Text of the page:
For Carrie

 In November I ran a prize draw on my author page asking people to suggest subjects for a short story. This was the winner as it touched my heart very deeply. “Juanita Clarke For my daughter, Carolina who sadly passed away 3 years ago………”  I asked Juanita for some details and this is the story that Carrie told me. I was delighted and honoured to meet her as Carrie helped me write this for her mother.


“Having visitors when one is in hospital is a mixed blessing,” Carrie thought, not for the first time. Yes, of course it was fabulous to see her family, especially her Mum who doubled as best friend but…the strain of not showing the illness was exhausting.

That was why, even though she didn’t really want to, Carrie allowed herself to slide into a deep sleep. She’d have a nap. Maybe when she woke up the pain would be less and she could have a goodnight chat with Mum on the phone. That would be nice.

For five months she had been doing the typical “brave, adventurer Carrie” act and fighting the cancer as if it were her opponent in a kick-boxing match. Something she hadn’t tried yet. Maybe, if she .. no WHEN she got better… so few things left on her “to do” list. She’d been lucky.

Well, maybe not quite so lucky.

Her head muzzy with the drugs, Carrie drifted away with her thoughts in confusion like a tangled skein of yarn. She wanted to be at home. Even if she were going to die… face it, she knew she was going to die, she wanted to do it at home. Not linked up to machines that go beep and surrounded by noise. The view from her bedroom window haunted her so, without thinking, her hand went to raise the curtain.

There it was! The garden of her childhood but full of people and animals. They were looking up at the window and waving. Her twins, cradled in the arms of a relative Carrie hadn’t realised she missed so much, chubby fists waving too, calling her down, out into the sunshine. A horse nodded over the hedge, wanting to go out for a hack, remembering her pockets, always full of pony-nuts or mints as a special treat.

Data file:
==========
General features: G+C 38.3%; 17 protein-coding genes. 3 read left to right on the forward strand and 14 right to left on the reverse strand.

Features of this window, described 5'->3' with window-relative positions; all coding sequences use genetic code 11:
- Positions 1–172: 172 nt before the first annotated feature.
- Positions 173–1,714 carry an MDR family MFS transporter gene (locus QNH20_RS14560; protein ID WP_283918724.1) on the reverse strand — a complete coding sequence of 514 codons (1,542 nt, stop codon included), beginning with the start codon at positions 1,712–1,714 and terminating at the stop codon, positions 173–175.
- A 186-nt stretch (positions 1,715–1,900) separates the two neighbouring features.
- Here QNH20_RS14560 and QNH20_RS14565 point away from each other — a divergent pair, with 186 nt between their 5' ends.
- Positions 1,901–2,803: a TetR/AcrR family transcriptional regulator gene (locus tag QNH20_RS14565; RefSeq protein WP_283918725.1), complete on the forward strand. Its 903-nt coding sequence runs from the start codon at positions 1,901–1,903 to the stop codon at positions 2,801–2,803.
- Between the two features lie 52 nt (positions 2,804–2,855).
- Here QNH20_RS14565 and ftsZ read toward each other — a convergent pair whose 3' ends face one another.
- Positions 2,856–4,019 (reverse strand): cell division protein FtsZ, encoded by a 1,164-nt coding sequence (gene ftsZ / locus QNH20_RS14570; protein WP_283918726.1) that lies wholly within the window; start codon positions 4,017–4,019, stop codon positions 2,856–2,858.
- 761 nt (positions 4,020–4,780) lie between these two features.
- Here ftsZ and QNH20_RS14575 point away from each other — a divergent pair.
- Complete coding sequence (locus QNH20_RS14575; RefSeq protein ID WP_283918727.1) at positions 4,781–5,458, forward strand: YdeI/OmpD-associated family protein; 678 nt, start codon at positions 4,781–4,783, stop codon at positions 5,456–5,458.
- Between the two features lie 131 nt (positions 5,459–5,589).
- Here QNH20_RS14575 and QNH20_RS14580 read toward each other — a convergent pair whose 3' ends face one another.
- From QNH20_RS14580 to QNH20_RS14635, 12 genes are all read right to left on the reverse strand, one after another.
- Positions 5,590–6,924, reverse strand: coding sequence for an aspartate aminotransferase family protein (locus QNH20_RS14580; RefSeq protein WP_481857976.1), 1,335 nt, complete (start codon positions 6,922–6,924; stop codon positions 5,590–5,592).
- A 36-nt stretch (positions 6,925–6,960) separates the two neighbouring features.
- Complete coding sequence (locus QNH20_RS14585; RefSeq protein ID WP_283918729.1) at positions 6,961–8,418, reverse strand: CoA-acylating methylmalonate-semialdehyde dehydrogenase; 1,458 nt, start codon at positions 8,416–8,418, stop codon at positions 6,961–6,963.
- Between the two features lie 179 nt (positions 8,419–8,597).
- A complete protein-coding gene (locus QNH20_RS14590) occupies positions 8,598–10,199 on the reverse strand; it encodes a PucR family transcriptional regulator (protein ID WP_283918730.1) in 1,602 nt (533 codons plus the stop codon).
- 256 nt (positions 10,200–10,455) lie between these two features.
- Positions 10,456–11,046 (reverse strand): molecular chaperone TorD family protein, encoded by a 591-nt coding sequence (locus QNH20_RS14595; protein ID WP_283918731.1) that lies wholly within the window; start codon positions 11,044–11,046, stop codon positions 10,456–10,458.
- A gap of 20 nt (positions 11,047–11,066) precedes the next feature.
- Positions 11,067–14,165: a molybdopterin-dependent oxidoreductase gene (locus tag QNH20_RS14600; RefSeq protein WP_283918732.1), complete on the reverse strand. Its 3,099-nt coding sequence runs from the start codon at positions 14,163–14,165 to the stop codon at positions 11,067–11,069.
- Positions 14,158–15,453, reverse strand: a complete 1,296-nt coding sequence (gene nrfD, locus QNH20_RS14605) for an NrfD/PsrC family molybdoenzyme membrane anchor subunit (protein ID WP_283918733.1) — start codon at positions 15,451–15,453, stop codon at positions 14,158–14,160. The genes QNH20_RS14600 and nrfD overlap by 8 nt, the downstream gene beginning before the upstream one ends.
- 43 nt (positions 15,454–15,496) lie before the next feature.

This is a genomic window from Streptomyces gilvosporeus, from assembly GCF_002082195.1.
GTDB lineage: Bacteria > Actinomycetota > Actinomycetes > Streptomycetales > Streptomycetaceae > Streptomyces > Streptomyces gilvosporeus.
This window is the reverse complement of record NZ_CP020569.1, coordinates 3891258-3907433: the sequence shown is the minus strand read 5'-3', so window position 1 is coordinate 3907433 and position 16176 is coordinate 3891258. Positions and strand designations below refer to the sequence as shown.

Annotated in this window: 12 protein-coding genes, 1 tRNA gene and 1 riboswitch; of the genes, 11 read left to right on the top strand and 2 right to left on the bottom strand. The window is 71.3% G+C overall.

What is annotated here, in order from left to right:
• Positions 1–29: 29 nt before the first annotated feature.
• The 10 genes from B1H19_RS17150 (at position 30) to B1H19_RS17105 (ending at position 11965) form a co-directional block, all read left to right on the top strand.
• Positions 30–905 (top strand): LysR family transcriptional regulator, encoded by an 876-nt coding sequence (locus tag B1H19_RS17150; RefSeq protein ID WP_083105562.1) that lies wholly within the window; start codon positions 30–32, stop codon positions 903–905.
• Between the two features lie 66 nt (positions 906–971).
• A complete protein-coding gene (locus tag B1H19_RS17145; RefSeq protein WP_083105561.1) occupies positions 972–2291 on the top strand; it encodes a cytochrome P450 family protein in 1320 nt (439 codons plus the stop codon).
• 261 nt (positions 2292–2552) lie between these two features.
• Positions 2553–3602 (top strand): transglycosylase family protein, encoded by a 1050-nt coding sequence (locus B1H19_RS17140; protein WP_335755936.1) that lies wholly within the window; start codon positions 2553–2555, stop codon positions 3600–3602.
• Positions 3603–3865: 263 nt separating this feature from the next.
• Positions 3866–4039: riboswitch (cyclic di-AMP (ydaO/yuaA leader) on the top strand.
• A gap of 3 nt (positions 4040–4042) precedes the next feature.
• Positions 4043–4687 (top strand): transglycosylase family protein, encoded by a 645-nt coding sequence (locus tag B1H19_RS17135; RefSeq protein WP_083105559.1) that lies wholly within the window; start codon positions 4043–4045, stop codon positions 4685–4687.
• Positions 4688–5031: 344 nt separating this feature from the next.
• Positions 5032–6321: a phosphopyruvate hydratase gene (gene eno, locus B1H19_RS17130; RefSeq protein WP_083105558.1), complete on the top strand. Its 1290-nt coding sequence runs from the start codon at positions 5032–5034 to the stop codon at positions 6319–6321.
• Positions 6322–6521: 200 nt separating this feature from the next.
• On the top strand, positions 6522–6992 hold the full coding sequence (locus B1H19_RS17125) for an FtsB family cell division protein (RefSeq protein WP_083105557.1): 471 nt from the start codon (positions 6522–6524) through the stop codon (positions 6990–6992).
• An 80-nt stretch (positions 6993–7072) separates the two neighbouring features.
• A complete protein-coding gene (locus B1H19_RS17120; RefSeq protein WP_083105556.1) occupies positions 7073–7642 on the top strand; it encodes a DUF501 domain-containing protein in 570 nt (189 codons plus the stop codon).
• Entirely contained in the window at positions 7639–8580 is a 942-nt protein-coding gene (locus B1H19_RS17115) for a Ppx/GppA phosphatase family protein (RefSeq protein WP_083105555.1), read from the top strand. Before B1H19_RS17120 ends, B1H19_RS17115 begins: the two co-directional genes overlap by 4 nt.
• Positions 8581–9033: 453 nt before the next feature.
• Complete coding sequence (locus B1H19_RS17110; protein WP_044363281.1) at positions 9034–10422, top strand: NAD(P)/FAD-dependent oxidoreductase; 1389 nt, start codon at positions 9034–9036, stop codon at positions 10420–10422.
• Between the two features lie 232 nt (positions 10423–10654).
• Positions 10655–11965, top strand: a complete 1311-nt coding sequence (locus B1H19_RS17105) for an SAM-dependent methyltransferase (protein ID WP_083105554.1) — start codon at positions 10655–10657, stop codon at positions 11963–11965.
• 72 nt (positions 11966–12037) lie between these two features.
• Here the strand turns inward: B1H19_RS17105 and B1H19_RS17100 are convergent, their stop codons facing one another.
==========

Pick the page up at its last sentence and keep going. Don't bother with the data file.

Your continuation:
Carrie slipped out of bed and looked at the careworn body lying in it. She didn’t need this any more. It was sad for Mum, but she’d find a way to tell her it was OK. She had places to go and people to see, animals she hadn’t cuddled for ages. In her head she could even hear their voices now. “Come on, Carrie, time to go”


As her spirit glided down to the garden, the machine by the bed began to shriek but Carrie couldn’t hear it.

12 thoughts on “For Carrie

  1. Thank you so much for writing this for me. It is beautiful and reminds me of what a very special person Carrie was and is in my life. You are a very special and beautiful person in my life also Ailsa and I will always treasure you and keep you in my heart next to my daughter.

  2. Fantastic Ailsa.Beautifully written.
    I can imagine the horses at the french windows of the hospice as my wife slipped away. She’s have loved being able to go for a hack after spending time cooped up in bed pumped full of morphine.We that were sitting by her bed holding her hand and watching her breathe her last were wishing her a safe start to the new journey even though we couldn’t go with her.
    xxx Huge Hugs xxx

    1. Massive hugs back to you, David. It’s hard “waving people off at the station” even if you know they will be met at the other end. No matter – that train is waiting for us all later on xxx

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